Mike Patton and Jean-Claude Vannier

Corpse Flower

BY Joe Smith-EngelhardtPublished Sep 12, 2019

There really is no musician with as vast of a range of skills and styles as Mike Patton, and his latest collaborative album with French musician and composer Jean-Claude Vannier is a perfect example of how eclectic he is. The album dives into western-styled lounge music with a wide range of instruments and weirdness to keep listeners on their toes for each and every track.
With a vocalist as diverse as Patton, the album pulls very few tricks out of him early on, and instead focuses on his low drawl. Songs like "Camion" or "Chansons D'Amour" have a very calming lounge vibe while using vocals as a means to push the instruments along. That approach takes a drastic shift on "Cold Sun Warm Beer," which starts to see some of the vocalist's wackier tones coupled with more jarring and unnerving instrumentals.
As the record carries on, the intensity of the songs seemingly increases with every passing track. Even after the odd sounds of "Cold Sun Warm Beer," "Browning" seems like a sonic push into dense tones with a western-meets-disco feel showing yet another shift in stylistic approach.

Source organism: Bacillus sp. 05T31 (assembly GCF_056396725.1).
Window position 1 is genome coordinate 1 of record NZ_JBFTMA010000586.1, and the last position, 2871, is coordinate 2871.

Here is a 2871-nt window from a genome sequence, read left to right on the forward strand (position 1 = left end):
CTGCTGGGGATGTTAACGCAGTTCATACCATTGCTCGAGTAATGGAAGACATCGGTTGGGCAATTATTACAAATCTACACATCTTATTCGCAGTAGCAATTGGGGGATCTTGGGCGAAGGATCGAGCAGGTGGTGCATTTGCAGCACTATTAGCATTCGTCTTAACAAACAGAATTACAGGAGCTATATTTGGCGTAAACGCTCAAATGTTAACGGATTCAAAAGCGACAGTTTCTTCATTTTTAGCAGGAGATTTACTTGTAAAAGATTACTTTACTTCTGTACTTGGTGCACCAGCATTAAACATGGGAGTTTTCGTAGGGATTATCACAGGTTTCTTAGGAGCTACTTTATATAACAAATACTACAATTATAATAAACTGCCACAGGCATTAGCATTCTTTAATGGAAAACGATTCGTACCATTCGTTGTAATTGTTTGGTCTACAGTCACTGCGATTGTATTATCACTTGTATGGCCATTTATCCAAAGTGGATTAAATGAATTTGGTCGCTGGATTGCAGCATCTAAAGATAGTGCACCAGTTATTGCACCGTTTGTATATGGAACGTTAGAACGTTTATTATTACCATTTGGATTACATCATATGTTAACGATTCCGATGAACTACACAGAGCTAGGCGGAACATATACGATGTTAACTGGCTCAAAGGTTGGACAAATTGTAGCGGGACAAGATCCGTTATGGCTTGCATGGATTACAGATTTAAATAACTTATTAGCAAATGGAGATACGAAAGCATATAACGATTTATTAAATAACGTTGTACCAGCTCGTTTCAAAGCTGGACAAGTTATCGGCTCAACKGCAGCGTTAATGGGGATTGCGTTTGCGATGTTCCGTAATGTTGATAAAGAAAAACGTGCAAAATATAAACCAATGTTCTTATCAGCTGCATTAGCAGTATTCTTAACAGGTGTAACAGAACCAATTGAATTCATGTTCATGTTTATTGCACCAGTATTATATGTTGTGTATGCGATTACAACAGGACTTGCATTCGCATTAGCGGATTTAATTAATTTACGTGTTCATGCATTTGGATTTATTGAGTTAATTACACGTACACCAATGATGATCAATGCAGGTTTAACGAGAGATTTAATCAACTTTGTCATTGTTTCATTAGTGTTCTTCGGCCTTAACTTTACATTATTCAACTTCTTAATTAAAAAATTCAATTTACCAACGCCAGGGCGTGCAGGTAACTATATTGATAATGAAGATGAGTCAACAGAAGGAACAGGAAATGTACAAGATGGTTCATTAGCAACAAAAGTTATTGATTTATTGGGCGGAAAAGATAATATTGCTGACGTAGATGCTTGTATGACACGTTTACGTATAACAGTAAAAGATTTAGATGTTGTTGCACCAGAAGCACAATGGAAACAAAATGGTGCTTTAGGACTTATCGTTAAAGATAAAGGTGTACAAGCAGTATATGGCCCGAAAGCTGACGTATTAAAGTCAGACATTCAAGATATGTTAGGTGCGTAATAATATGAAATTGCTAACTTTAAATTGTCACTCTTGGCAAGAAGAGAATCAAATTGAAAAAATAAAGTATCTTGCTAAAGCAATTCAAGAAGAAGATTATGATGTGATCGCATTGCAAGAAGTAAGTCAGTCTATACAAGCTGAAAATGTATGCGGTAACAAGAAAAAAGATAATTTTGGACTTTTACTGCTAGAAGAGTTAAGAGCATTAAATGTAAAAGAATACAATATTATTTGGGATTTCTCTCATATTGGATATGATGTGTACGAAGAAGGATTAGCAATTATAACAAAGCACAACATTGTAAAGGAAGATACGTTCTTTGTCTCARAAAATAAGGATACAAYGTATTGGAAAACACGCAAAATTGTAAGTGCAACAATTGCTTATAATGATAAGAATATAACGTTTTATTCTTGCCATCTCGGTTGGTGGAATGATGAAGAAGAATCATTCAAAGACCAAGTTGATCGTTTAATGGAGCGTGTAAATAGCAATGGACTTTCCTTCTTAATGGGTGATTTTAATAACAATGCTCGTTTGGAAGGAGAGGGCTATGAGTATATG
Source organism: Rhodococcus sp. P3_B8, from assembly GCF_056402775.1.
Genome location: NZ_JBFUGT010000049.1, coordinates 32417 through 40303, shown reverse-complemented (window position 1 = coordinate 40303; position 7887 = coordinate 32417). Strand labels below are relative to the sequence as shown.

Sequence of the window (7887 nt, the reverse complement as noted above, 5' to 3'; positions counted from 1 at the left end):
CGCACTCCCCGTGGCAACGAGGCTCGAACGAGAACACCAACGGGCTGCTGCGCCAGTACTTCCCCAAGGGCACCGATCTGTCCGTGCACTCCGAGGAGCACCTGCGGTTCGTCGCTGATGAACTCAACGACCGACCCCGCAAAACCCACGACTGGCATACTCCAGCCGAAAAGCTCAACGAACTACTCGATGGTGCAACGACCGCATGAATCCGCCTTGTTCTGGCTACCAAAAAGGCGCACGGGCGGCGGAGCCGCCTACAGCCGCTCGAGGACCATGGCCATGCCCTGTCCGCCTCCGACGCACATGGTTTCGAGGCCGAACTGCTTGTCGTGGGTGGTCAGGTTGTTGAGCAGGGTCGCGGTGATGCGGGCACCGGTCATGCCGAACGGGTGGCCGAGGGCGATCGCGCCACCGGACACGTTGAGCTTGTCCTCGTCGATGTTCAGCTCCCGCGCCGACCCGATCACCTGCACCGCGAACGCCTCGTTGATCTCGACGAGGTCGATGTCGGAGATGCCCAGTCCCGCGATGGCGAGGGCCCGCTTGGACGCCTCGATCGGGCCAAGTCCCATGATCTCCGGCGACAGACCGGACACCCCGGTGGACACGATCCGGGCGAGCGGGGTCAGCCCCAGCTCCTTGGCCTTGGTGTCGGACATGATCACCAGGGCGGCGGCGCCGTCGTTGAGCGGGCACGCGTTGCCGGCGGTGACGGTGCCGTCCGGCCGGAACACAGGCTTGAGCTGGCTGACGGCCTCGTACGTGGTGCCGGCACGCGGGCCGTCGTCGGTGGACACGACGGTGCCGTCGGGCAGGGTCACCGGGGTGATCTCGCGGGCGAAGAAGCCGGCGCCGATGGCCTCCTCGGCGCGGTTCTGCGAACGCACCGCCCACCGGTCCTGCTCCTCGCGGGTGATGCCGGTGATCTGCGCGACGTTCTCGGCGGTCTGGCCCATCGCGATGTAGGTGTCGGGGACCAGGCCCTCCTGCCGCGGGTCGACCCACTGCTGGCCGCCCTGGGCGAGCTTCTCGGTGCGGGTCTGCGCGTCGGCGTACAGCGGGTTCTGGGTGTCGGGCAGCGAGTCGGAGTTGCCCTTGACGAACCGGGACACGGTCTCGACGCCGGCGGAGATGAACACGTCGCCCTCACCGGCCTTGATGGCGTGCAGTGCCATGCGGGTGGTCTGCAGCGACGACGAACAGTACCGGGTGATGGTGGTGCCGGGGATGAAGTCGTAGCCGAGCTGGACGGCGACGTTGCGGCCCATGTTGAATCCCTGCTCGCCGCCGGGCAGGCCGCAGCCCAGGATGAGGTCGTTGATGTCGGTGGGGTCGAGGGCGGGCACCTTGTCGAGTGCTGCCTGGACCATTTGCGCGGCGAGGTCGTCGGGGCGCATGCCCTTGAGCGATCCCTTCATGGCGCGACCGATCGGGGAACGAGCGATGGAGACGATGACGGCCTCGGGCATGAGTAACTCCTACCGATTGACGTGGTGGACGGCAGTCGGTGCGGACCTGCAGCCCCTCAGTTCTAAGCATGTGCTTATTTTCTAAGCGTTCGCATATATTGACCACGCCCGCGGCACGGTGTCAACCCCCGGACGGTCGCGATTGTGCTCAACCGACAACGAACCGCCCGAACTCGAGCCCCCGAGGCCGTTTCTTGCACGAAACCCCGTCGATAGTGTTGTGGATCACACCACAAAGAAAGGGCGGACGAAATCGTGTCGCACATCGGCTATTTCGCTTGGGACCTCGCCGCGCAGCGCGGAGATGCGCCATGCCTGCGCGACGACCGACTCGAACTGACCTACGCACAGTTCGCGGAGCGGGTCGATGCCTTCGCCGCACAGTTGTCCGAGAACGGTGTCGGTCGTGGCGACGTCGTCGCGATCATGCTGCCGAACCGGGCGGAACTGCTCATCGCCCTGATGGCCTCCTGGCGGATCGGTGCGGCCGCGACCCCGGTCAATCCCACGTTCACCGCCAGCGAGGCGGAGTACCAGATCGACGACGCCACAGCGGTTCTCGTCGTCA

Another interesting strategy the musicians employ is placing a select instrument or section of instruments at the forefront of each song. Where "Hungry Ghost" boosts organs as its focal point, "Corpse Flower" builds an incredible string section into one of the creepiest, but best songs. This take seems to help the album as a whole, since the songs don't necessarily work as singles, but rather a whole composition, yet each song has memorable aspects.
While the record probably is best suited for listening in its entirety and isn't exactly geared towards a specific type of music fan, Corpse Flower has a dynamic sound that is interesting for anyone. The record is another example of the masterful musicianship of Patton and showcases Vannier's capabilities in crafting perfectly balanced pieces of music.

Latest Coverage